The general consensus today is that 3D printing was first “invented” in 1983 when Chuck Hull printed his first part in his garage with his stereolithography apparatus (SLA). Of course he played around with it a lot and the patents and IP took time to protect. 3D Systems was not registered until 1986. Over the last few years though, the popular history of 3D printing has extended into the early 80’s, but in commercial reality, it all began at the turn of the decade.
Unsurprisingly automotive companies were among the very first to buy in, as well as the Formula 1 racing teams, with their big budgets and their keen eyes for new advantage-offering technology.
Rover Came First …
The first automotive OEM to adopt RP in the UK was Rover (now Jaguar Land Rover [JLR], and owned by Tata Motors, with headquarters in India). I’ve found a slight anomaly regarding the year it happened — JLR’s website states 1992, but Graham Tromans, who was the Project Engineer tasked with getting the new SLA 500 rapid prototyping machine up and running, recalls it was 1990. He also told me it was the first large frame stereolithography (SLA) platform in the UK (the third in Europe), and cost in the region of £700k. There was one small frame machine already installed at a bureau facility. At this point in time, Graham tells me he was more than impressed with the potential the machine offered over traditional methodologies for building 1-off cars as proof of concept models. However, thus began a steep learning curve that went far beyond the practical logistics of implementing and running the machine. At the time, Rover only had seats of wire frame and surface CAD software in house, but with RP there was a need for solid modelling capabilities. As a result Graham underwent a CADDS5 training course at the University of Warwick. The SLA process also requires that parts were supported during the build but when Rover invested in the hardware, the automatic support generation software incurred a hefty additional investment, which at the time they could not justify. Thus, in those early days, only generic shapes were used to support the parts and these were created individually — taking many long, laborious hours — until finally Rover saw the light and made the investment in the support software.
However, Graham tells me the time and effort was well rewarded when the first part came off the machine. You might assume it was a straightforward, simple proof of concept to cut his teeth. You would be wrong. Rather Rover went for an air intake manifold for the Rover K Series engine. This was a complicated — and large — build; 450 mm x 200 mm x 400 mm. It also took days to complete. It was started on a Tuesday, at around 1 pm Graham recalls, and came up out of the resin vat completed at 5 am on the following Friday morning. It then had to have supports removed, and be cleaned for a meeting at 10 am. Rubber gloves (and the prerequisite kid gloves) were essential. But that first part was a success and caused jaws to drop. That ability to impress still exists today, but back then SLA did not score well on durability — after the first few days (sometimes sooner) parts would fall apart if you so much as looked at them in the wrong way, and leave them in the sun too long and the only acceptable place for them would be the bin due to warpage issues.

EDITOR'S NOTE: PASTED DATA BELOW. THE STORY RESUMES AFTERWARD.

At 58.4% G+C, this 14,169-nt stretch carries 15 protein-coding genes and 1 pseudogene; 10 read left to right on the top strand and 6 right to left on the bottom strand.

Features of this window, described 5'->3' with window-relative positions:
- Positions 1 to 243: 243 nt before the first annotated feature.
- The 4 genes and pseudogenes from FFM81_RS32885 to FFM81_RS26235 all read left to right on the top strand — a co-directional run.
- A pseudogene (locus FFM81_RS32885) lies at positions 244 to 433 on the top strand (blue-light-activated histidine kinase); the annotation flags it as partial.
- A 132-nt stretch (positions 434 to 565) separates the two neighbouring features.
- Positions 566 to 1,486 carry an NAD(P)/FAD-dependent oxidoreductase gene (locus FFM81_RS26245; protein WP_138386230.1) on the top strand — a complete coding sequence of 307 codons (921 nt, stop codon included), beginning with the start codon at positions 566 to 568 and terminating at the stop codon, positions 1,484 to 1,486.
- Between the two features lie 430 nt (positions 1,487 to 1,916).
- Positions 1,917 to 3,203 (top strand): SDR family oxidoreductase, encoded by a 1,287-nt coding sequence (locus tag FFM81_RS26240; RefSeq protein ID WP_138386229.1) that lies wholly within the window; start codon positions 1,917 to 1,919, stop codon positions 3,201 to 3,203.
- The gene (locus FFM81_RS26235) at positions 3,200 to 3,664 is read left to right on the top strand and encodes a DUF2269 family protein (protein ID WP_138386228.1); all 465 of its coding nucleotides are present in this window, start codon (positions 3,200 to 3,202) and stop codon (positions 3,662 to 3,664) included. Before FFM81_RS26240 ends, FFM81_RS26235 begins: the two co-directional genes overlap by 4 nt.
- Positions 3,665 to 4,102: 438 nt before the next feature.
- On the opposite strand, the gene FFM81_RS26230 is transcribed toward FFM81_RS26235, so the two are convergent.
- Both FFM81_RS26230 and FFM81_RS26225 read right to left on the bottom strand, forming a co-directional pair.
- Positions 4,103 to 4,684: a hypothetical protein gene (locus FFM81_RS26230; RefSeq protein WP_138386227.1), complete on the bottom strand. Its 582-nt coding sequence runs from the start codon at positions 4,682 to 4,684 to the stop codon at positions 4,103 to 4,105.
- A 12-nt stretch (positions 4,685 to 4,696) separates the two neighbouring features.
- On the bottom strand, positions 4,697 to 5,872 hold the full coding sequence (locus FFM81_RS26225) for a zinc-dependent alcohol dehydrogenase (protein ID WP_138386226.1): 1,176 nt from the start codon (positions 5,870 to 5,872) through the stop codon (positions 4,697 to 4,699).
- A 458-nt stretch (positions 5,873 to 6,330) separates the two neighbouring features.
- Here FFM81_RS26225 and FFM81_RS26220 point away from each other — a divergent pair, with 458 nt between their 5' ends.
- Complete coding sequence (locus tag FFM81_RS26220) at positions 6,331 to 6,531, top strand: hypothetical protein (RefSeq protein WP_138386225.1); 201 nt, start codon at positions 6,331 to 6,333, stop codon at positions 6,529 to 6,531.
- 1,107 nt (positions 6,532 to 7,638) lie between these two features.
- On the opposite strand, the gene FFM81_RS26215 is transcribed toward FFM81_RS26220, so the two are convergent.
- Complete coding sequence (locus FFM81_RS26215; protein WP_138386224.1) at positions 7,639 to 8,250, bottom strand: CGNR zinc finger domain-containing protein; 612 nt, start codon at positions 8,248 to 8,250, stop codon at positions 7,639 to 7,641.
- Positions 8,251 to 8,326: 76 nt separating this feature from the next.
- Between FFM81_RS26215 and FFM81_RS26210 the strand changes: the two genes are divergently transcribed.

The next few years thus saw solid CAD software implemented across the design disciplines at Rover to facilitate the additive technology, together with specific software for support. During this time the machine was used exclusively for concept development, but as expertise developed and experience paid off, the machine was being under-utilised, thus Rover operated a bureau service that saw many other companies using the tech and benefitting from Graham’s growing expertise.
During the 1990’s developments with materials, specifically with the advent of the epoxy resins (rather than urethanes), allowed the development of QuickCast and in 1994 this saw the applications for the machine at Rover expand exponentially. The ability to produce castings quickly together with increasing awareness and understanding of the capabilities of the process by the engine development department at Rover, saw Graham’s team receiving more work than they could handle internally. At around this time the original machine, together with a second SLA 500 were installed at Rover’s Advanced Technology Centre at Warwick Manufacturing Group (WMG) to increase R&D into the process and applications development. [As an aside, it was this move that saw the advent of the Rapid News newsletter by Lee Styger, David Wimpenny and Graham at WMG.] The next significant development of the SLA process that was implemented at Rover came with the introduction of the first solid state laser on the latest hardware investment — the SLA 350 platform. This, together with epoxy resin materials for investment casting applications had a dramatic impact on concept development at Rover.
1996 saw the second process brought in house — SLS, from DTM Corp, which was later acquired by 3D Systems. Throughout this decade WMG also acquired different processes, specifically LOM, SolidScape (later acquired by Stratasys) and ZCorp (later acquired by 3D Systems). It was a decade of development and learning internally at Rover and the 3D printing industry was already seeing some consolidation.